A woman holds her new Apple iPhone 5S after buying it at an Apple Store at Tokyo's Ginza shopping district September 20, 2013.
Apple Inc will buy Beats for about $3 billion and bring recording mogul Jimmy Iovine into its ranks, hoping to win points with the music industry and help it catch up in fast-growing music streaming.
As expected, Beats co-founders Iovine and rapper Dr. Dre will join Apple as part of the acquisition of the music streaming and audio equipment company.
They should prove key in forging relationships with an industry that historically viewed Apple with suspicion but in recent years has pressed the iPhone maker to do more on subscription services, a market expected to eclipse song downloads in the long run.
Iovine's music industry relationships could ease notoriously difficult licensing negotiations for a future streaming service, recording industry executives say.
"The ugly truth is that there is such a Berlin Wall between Silicon Valley and LA," Apple Chief Executive Tim Cook told the Wall Street Journal in an interview. "The two don't respect each other, don't understand each other."
While the price tag represents an iota of Apple's roughly $150 billion cash hoard, it marks a significant departure for a company that for two decades has stuck mainly to acquisitions worth hundreds of millions of dollars.
The deal is seen as Apple's effort to jump-start an uneven attempt to make headway in music streaming, the fastest-growing segment of the market, as iTunes sales decline. Pandora Media Inc (P.N) and Spotify have raced ahead while Apple's eight-month-old iTunes Radio has not made much of a dent.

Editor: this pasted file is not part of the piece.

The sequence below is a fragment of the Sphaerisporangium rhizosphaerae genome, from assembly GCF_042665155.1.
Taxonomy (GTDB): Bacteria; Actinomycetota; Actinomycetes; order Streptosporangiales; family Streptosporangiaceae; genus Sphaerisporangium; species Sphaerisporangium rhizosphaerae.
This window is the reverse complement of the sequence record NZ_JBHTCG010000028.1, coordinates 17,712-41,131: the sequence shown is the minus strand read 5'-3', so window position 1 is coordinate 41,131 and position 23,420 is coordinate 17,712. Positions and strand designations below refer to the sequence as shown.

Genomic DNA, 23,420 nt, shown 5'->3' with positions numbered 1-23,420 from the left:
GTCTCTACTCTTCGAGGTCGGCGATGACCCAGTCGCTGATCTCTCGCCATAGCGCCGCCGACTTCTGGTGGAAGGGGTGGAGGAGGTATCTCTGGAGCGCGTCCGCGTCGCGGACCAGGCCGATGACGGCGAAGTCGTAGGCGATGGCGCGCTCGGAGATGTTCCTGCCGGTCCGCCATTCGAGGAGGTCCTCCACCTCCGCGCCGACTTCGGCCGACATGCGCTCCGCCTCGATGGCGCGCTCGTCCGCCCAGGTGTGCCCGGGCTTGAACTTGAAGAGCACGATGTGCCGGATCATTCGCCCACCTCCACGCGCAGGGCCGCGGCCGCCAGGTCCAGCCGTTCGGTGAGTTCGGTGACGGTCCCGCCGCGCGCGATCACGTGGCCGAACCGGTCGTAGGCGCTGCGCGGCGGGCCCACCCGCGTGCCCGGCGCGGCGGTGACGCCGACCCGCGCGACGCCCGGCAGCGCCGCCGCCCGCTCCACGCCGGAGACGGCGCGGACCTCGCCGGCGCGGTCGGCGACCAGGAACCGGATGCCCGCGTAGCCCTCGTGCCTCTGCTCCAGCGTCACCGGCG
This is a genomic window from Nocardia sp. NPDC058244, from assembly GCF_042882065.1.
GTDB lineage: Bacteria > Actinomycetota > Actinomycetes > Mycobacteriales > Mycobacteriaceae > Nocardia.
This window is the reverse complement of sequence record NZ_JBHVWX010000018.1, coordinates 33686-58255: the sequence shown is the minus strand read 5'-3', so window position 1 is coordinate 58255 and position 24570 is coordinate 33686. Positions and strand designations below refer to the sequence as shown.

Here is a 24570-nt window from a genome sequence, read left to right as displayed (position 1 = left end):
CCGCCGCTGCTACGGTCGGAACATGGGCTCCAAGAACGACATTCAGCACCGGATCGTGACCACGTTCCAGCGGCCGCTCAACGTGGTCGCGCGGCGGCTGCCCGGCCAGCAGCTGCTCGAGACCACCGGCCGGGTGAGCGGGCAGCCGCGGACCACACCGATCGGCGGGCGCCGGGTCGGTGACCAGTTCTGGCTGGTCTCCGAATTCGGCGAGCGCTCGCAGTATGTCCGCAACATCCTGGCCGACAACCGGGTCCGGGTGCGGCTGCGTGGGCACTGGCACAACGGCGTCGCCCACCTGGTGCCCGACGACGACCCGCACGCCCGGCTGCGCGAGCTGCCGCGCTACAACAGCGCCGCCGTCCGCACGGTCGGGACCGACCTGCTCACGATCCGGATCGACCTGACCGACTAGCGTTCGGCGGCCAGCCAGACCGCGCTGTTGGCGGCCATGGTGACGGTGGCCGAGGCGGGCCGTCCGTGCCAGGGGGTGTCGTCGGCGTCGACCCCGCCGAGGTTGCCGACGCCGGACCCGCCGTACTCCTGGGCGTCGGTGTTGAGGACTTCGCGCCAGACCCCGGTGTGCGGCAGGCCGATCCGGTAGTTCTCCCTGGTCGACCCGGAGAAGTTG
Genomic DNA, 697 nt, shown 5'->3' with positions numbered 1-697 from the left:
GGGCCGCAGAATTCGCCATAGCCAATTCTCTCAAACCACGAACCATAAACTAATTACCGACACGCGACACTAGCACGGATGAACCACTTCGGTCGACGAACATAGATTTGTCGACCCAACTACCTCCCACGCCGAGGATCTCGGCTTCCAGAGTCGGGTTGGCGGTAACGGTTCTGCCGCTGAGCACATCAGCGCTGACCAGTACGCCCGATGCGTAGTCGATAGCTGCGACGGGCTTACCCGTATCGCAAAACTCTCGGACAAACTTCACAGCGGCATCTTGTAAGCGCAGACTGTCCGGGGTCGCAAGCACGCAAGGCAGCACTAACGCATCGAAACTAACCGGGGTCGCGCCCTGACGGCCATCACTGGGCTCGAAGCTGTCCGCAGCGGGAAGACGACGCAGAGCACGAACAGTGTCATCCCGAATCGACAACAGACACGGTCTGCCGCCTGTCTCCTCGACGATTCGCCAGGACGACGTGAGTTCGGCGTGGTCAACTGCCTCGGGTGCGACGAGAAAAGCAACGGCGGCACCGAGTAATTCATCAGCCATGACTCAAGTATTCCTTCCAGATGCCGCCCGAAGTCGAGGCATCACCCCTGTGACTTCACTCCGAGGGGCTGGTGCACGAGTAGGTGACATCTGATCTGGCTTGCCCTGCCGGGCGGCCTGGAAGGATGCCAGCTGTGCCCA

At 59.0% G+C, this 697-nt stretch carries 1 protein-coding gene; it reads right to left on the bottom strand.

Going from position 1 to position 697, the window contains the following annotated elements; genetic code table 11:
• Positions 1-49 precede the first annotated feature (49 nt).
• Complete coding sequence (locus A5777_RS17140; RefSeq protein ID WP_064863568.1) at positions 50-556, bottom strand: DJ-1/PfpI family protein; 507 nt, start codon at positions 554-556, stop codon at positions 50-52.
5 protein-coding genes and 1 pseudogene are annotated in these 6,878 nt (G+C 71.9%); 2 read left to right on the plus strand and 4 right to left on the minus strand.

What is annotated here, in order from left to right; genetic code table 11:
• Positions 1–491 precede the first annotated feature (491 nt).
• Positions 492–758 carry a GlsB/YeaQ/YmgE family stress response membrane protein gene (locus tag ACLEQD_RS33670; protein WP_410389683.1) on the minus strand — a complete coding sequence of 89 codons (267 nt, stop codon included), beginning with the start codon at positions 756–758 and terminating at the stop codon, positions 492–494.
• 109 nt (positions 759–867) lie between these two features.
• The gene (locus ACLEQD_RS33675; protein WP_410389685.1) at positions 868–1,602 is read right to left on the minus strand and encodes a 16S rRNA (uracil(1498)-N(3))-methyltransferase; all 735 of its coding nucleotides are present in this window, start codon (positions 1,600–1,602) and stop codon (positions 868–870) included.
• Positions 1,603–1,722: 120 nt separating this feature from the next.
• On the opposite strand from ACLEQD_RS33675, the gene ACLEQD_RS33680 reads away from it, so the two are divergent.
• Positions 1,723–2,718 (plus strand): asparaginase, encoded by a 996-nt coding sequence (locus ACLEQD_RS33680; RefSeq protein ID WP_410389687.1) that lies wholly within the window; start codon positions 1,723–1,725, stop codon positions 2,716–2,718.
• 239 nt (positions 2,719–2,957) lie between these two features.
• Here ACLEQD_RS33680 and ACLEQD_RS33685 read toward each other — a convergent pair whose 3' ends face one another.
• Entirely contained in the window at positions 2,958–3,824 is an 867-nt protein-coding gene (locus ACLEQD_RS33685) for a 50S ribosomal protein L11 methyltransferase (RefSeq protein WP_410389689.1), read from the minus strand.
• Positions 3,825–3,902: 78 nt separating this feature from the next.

With music downloads in decline, record labels have also put pressure on Apple to get its act together on streaming. The record labels hope Apple can turn Beats Music into a strong competitor to Spotify and other streaming services, sources familiar with the matter have said.
“Apple created the digital download business and has had an amazing run, but the industry is going in the streaming service direction," said Daniel Weisman, a manager for Roc Nation who represents bands.
The transaction is expected to close in the fourth quarter, Apple said on Wednesday. Shares in the company stood largely unchanged in after-hours trade.
Apple is also gaining a line of high-end headphones popular with a young urban demographic, bumping up its "cool" factor, analysts have said. But industry executives say the company was most impressed with Beats' five month-old music service.
The market as a whole is burgeoning. Streaming subscriptions jumped 51 percent in 2013 to $1.1 billion, out of $15 billion spent on music, according to the International Federation of the Phonographic Industry. Meanwhile, downloads slipped 2.1 percent.
The other prize is Beats' co-founder himself. Iovine, 61, is best known as the co-founder of Interscope Records, a rap music pioneer that branched out to include acts like Lady Gaga and U2.
"He founded, and for more than 20 years has led Interscope, a label that has consistently been in the forefront of the music business," Lucian Grainge, chairman of Universal Music Group, said in a statement on Wednesday. "We ... look forward to enhancing our partnerships with Apple and Beats for many years to come."